And in a delicious slice of irony, I had to fire up a Windows box and run Internet Exploder just to post this comment, as this site generated the above error when I tried to post it from Firefox… :))

  20. Gareth says:

    What I want to know is … how do you know what I may or may not want to use in a web application in the future? Web developers would love to use offline storage but don't because one of the major browsers doesn't support it. And it still won't so oh well, a great feature I would love to use but i can't.

    Microsoft isn't so much trying to support what developers WANT to use but forcing developers to use what Microsoft SUPPORTS. Big difference and one I don't like being shackled with.

  21. Anonymous says:

    if ( IE ) return false;

  22. Tim says:

    Microsoft, you're thankfully slowly becoming more and more irrelevant. Why don't you, instead of keeping with your old tactics of attempting wherever possible to force people to things your way, instead embrace open standards? Web developers will thank you. Users will thank you, though they won't know they are – they'll like the new functionality though. And your own web-team will thank you too.

    I can't even imagine the scowls the Microsoft WebDev team give to the IE team as they walk past each other in the corridor.

    Also, even better – why not use Webkit in IE? Maybe us developers might laugh at you a little, but the general public wouldn't know the difference (besides speed and new functionality) and hey – we'd stop laughing after a bit :)

  23. Tim says:

    Microsoft, you're thankfully slowly becoming more and more irrelevant. Why don't you, instead of keeping with your old tactics of attempting wherever possible to force people to things your way, instead embrace open standards? Web developers will thank you. Users will thank you, though they won't know they are – they'll like the new functionality though. And your own web-team will thank you too.

    I can't even imagine the scowls the Microsoft WebDev team give to the IE team as they walk past each other in the corridor.

    Also, even better – why not use Webkit in IE? Maybe us developers might laugh at you a little, but the general public wouldn't know the difference (besides speed and new functionality) and hey – we'd stop laughing after a bit :)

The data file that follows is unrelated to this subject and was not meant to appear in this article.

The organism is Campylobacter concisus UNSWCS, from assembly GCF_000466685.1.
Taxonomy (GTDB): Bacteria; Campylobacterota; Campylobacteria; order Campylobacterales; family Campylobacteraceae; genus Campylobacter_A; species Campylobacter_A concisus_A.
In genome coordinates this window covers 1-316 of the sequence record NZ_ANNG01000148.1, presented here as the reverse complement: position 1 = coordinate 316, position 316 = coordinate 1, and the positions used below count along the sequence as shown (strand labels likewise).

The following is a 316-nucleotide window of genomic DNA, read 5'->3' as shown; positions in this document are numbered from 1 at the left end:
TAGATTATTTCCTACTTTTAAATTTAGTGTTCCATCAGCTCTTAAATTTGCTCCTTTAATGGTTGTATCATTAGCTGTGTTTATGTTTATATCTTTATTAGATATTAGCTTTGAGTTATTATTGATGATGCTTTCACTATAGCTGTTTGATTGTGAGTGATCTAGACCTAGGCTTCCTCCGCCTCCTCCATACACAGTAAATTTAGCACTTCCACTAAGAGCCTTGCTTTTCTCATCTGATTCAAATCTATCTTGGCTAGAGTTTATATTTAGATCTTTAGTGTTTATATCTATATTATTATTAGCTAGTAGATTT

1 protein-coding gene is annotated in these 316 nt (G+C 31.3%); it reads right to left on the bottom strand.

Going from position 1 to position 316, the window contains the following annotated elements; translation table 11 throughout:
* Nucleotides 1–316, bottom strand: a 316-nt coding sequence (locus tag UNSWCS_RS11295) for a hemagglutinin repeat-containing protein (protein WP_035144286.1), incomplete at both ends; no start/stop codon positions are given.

24. Tim says:

    (Apologies for double post – now triple post – I did refresh a few times to check that my first posting attempt which hung had gone through and it hadn't. Though apparently now it has)

  25. ben says:

    Yeah, Tim, it's because teh site is written in .NET, which aside from IE being the worst browser, .NET is the worst thing to ever happen to web development. Yes, Microsoft has done it twice, congrats!

  26. Mladen says:

    Everything you tell us is known as:

    "FUD":

    en.wikipedia.org/…/Fear,_Uncertainty_and_Doubt

    and "Embrace, extend and extinguish":

    en.wikipedia.org/…/Embrace,_extend_and_extinguish

    Microsofts tactics and your as an MS employee is exactly what is described at wikipedia.

    And what is MS panning for the future? The same. See "How Microsoft plans to market against the iPad":

    http://www.zdnet.com/…/8513

    The same is seen here:

    "Ballmer was speaking at a Power Developers event in Sydney, Australia, when someone asked the following question:

    Why is IE still relevant and why is it worth spending money on rendering engines when there are open source ones available that can respond to changes in Web standards faster?"

    "That's cheeky, but a good question, but cheeky"…"Open source is interesting, Apple has embraced Webkit and we may look at that, but we will continue to build extensions for IE 8." – Steve Ballmer

    Due to this tactics and the ignorance of MS IE has lost a lot of market share:

    http://www.netmarketshare.com/browser-market-share.aspx

    and

    gs.statcounter.com

    And MS lies at:

    http://www.microsoft.com/…/default.aspx

    Because of this I wrote a jQuery plugin to show the people why they should avoid using IE:

    github.com/…/ieSucks

    Go to the demo and click on the "Why?" button to see the reasons. Every reason has a link where you can read the full story.

    So John, prove me that I'm wrong!

    My advice for Microsoft is:

    – integrate Webkit as the render engine

    – put the features you think they should be integrated inside

    – wrap the whole program in a nice UI window

    – compile it as a standalone application (no use of the registry, no use of DLL's)

    Lijep pozdrav,

    Mladen

  27. Sal says:

    what this guy said, word for word ——^^^^^^